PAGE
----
Help Greece, but Forget About Reparations from Germany

03/23/2015 03:24 pm ET | Updated May 23, 2015
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the european

BERLIN -- In Germany, a debate rages about pride and prejudice: Do we owe Greece reparations for the occupation during World War II? "Morally speaking, we do," says a minority. "The demand is legally void," responds the government and many legal scholars. Which side shall we take?

It can't be denied that Germany's reparation payments following 1945 were meager at best. That was no mistake but a deliberate decision, however: The victorious powers were keen not to repeat the mistakes of the Versailles Treaty, which imposed drastic payments on Germany following World War I -- payments that were so unbearably high that they led to the eventual collapse of the newly founded Weimar Republic. After 1945, the allied powers remembered that lesson and enabled the emergence of Germany as we know it today.

"We should be ashamed of hunger in Greece"

Following the war, Germany accepted the olive branch and understood that reconciliation implied responsibility: An everlasting responsibility that grew out of culpability being forgiven. But that peaceful foundation of contemporary Europe is under attack when parts of the Greek government attack Germany. There are plenty of reasons for the peril Greece faces today, but German occupation between 1941 and 1944 surely isn't one of them.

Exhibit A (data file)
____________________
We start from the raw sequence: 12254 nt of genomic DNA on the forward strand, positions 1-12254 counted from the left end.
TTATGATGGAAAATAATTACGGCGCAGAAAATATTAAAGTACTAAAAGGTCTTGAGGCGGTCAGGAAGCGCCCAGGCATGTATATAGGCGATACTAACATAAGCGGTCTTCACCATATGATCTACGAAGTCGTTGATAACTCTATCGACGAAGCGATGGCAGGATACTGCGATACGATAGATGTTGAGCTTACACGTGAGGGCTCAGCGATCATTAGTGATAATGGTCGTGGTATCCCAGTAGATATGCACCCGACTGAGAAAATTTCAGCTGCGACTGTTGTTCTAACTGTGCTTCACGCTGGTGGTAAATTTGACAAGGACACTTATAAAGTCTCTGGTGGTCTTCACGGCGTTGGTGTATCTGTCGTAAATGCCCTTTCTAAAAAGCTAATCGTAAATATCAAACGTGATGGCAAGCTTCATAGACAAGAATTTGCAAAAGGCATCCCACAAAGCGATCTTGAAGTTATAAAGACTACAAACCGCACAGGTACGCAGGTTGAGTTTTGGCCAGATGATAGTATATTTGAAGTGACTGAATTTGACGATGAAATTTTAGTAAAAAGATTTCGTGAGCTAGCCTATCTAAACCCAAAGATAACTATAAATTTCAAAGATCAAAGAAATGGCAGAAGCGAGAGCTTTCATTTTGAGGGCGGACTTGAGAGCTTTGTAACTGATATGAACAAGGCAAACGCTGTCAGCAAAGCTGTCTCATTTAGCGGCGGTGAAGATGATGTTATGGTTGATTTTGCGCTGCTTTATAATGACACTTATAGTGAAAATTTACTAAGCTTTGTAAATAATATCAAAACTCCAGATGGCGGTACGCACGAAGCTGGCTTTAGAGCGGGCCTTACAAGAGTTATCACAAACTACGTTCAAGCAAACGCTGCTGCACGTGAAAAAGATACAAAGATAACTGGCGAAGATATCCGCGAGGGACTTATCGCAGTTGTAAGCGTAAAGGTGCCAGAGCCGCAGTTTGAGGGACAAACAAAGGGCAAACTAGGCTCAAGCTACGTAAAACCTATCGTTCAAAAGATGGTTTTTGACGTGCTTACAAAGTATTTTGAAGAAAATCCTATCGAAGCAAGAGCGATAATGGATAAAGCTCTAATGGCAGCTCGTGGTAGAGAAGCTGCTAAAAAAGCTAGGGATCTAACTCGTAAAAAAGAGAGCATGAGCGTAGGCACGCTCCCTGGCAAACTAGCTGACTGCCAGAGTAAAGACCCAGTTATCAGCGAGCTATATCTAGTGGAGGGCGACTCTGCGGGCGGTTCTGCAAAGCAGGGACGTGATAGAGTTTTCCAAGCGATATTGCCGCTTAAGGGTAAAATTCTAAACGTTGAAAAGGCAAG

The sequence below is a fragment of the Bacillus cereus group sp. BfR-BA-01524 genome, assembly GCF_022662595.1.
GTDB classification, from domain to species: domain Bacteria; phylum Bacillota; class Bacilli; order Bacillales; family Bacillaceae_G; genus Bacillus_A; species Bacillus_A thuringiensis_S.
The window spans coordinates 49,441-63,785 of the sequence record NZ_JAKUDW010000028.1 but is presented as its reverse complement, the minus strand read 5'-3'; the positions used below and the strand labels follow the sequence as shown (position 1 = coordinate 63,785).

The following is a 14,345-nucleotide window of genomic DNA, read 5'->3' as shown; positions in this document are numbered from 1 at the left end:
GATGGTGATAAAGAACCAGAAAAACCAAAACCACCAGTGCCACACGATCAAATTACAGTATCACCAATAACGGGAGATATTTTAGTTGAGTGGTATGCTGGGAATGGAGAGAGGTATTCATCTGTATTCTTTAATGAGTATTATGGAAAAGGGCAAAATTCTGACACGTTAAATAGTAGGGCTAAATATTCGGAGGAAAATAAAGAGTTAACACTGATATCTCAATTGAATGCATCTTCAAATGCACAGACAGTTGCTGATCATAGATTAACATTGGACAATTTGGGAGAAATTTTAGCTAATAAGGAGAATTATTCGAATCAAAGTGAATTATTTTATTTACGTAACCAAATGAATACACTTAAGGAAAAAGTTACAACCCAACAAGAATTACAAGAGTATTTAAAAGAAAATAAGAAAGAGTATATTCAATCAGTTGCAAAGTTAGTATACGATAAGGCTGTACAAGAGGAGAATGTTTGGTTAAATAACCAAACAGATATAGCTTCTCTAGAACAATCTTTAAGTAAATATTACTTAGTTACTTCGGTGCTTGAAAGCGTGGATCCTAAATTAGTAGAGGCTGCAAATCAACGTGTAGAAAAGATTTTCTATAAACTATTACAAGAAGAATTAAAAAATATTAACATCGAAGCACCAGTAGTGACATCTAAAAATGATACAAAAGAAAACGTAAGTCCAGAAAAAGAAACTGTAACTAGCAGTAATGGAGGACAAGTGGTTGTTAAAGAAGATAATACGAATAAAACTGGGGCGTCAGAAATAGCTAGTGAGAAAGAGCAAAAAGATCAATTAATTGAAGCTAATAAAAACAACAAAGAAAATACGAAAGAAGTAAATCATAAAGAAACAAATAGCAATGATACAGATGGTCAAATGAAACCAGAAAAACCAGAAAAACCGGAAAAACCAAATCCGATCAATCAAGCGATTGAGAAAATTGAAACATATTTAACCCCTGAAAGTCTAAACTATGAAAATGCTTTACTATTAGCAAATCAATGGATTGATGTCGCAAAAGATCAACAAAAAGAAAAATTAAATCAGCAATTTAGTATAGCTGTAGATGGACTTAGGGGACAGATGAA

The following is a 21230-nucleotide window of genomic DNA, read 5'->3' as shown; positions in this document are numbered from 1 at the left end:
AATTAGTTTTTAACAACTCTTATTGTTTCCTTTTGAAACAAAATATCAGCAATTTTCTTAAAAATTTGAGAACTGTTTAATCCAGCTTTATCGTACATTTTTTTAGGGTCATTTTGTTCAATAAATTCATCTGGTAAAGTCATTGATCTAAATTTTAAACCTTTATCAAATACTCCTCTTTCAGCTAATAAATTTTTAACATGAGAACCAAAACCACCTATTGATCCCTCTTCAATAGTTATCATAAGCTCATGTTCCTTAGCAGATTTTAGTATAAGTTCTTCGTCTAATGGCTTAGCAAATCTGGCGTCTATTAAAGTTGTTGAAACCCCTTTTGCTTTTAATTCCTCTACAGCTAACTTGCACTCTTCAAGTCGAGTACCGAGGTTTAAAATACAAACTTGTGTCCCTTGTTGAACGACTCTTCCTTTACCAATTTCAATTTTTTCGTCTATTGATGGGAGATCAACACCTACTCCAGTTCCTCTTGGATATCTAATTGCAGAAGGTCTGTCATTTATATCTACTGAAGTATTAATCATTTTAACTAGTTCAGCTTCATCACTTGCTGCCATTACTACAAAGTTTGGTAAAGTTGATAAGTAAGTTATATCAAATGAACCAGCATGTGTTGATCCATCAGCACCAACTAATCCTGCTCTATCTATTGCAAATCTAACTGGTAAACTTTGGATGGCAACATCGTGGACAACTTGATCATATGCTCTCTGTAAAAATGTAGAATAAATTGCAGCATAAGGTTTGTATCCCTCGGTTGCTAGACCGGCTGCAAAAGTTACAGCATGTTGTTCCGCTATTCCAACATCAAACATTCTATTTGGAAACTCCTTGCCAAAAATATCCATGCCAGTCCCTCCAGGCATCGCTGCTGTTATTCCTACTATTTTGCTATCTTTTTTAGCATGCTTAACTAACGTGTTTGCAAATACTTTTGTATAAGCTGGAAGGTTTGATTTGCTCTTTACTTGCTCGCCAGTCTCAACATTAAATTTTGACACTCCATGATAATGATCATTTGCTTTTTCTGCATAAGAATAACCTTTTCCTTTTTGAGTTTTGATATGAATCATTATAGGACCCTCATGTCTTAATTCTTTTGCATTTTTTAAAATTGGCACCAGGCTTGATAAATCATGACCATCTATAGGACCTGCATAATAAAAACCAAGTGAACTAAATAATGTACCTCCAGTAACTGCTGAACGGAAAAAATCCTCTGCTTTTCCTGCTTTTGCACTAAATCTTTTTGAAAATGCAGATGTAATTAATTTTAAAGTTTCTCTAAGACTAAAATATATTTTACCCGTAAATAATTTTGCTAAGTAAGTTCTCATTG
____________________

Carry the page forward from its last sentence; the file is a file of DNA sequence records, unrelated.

When culpability is forgiven, when it is relegated to the sidelines of legal discussion, it shouldn't get revived -- even less so for political considerations. Germany's responsibility towards Greece didn't grow out of the war but out of the reconciliation that followed it.

The European project is one of solidarity. We are a community bound by destiny. Our roots run deep, way beyond the time of the World War. Was there to be a "Grexit," Greece would remain part of the European family and the European Union -- which is more than just a currency union, after all. The responsibility to help the Greek people get back on their feet arises from different reasons than those which made us protect both Greece and our entire currency union from the fallout of the lending crisis.

As people inhabiting the same continent and sharing a common cultural, philosophical and religious legacy, we need to care for one another and ensure a standard of living congruent with the values we propagate. We should therefore be ashamed of the hunger many people in Greece bear today. And we should forgive those trying to drive us apart.

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